Boekgegevens
Titel: Engelsch leesboek voor eerstbeginnenden, benevens een woordenboekje
Auteur: Gedike, Friedrich
Uitgave: Deventer: J. de Lange, 1853
6e verb. dr
Opmerking: Vert. van: Englisches Lesebuch für Anfänger, nebst Wörterbuch und Sprachlehre. - 1795
Auteursrechten: Zie auteursrechten
Citeerinstructie: Bijzondere Collecties van de Universiteit van Amsterdam, UBM: Obr. 4089
URL: https://schoolmuseum.uba.uva.nl/bookid/LCSM_200629
Onderwerp: Taal- en letterkunde naar afzonderlijke talen: Engelse taalkunde
Trefwoord: Engels, Leermiddelen (vorm)
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   Engelsch leesboek voor eerstbeginnenden, benevens een woordenboekje
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Menelaiis, irritated at this injurious breach of
hospitality, romplained to his brother Agamem-
non, King of Mycenae, who engaged the Greeks
to avenge the affront. Embassadors were sent 9)
to Troy, to demand the restitution of Helena,
and, in case of a denial, to declare war. Paris
refused to restore her, upon which war was pro-
claimed. It lasted ten years.
1) to be. 2) to throw. 3) to write. 4) to say. 5) to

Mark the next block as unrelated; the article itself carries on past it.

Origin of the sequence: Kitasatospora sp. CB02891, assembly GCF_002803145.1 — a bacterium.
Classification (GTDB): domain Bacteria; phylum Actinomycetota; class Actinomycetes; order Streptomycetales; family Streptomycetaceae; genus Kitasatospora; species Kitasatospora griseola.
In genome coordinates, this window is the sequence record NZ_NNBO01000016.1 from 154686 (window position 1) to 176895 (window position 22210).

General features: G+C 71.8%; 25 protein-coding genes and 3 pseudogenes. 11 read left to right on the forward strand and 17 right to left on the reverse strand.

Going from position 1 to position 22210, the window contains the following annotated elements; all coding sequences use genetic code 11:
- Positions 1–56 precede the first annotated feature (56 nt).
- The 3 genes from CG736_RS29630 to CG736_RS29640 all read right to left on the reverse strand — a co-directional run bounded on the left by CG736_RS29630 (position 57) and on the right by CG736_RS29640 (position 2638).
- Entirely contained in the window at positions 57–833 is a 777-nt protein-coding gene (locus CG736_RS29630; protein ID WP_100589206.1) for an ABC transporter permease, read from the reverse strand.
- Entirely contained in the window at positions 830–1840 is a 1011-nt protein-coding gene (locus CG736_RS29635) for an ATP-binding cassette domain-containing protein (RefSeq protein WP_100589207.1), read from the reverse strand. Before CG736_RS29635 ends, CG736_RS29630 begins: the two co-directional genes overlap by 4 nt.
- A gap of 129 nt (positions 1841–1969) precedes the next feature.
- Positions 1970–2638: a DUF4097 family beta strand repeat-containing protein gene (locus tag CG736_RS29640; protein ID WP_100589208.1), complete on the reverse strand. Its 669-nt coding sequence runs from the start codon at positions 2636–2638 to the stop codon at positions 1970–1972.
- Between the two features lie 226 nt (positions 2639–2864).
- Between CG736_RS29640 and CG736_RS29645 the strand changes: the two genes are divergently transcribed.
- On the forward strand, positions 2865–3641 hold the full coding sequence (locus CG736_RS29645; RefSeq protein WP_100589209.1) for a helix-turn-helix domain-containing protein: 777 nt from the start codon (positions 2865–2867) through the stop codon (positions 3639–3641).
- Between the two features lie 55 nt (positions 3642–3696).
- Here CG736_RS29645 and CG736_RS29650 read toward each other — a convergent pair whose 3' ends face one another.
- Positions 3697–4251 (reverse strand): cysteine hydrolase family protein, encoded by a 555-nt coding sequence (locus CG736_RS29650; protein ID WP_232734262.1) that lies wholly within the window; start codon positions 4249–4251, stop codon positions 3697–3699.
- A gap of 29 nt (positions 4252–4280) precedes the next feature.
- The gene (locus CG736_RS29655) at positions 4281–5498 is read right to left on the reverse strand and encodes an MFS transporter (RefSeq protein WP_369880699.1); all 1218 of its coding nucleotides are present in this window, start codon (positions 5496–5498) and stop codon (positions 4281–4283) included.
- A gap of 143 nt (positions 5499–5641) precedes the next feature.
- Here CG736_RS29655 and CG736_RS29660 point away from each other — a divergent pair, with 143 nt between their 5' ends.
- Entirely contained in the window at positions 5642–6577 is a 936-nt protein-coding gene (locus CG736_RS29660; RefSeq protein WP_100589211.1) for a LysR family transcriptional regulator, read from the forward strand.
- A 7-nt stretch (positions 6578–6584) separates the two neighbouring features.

feed. 6) to give. 7) to go. 8) to run. 9) to »end.
2. Vervolg.
The Trojans having refused to restore Helen
to her husband, the Greeks declared war against
Iheni. Now there was in Greece a great number
of Kings, who furnished troops, and command-
ed them in person. They all agreed to give the
supreme command to Agamemnon, King of My-
cenae, and brother to Menelaiis, husband to Helen.
They embarked for Troy; but meeting with
contrary winds, were detained by them at Au-
lis. Upon which Calchas, the High-Priest, de-
clared, that those adverse winds were sent 1) by
the Goddess Diana, who would 2) continue them
till Iphigenia, daughter to Agamemnon, was sa-
crificed to her. Agamemnon obeyed, and sent
for Iphigenia; but just as she was going to be
sacrificed, Diana put a hind in her stead, and
carried off Iphigenia to Taiiros, where she
made 3) her one of her Priestesses.
After this, the ,winds became 4) favourable,
and they pursued their voyage to Troy, where
they landed and began 5) the siege; but the Tro-
jans defended their city so well, that the siege
lasted ten years. The Greeks, finding they could
not take it by force, had recourse to stratagem.
They made a great wooden horse, and inclosed in
its body a number of armed men ; after which they
pretended to retire to their ships, and to abandon
the siege. The Trojans fell 6) into this snare, and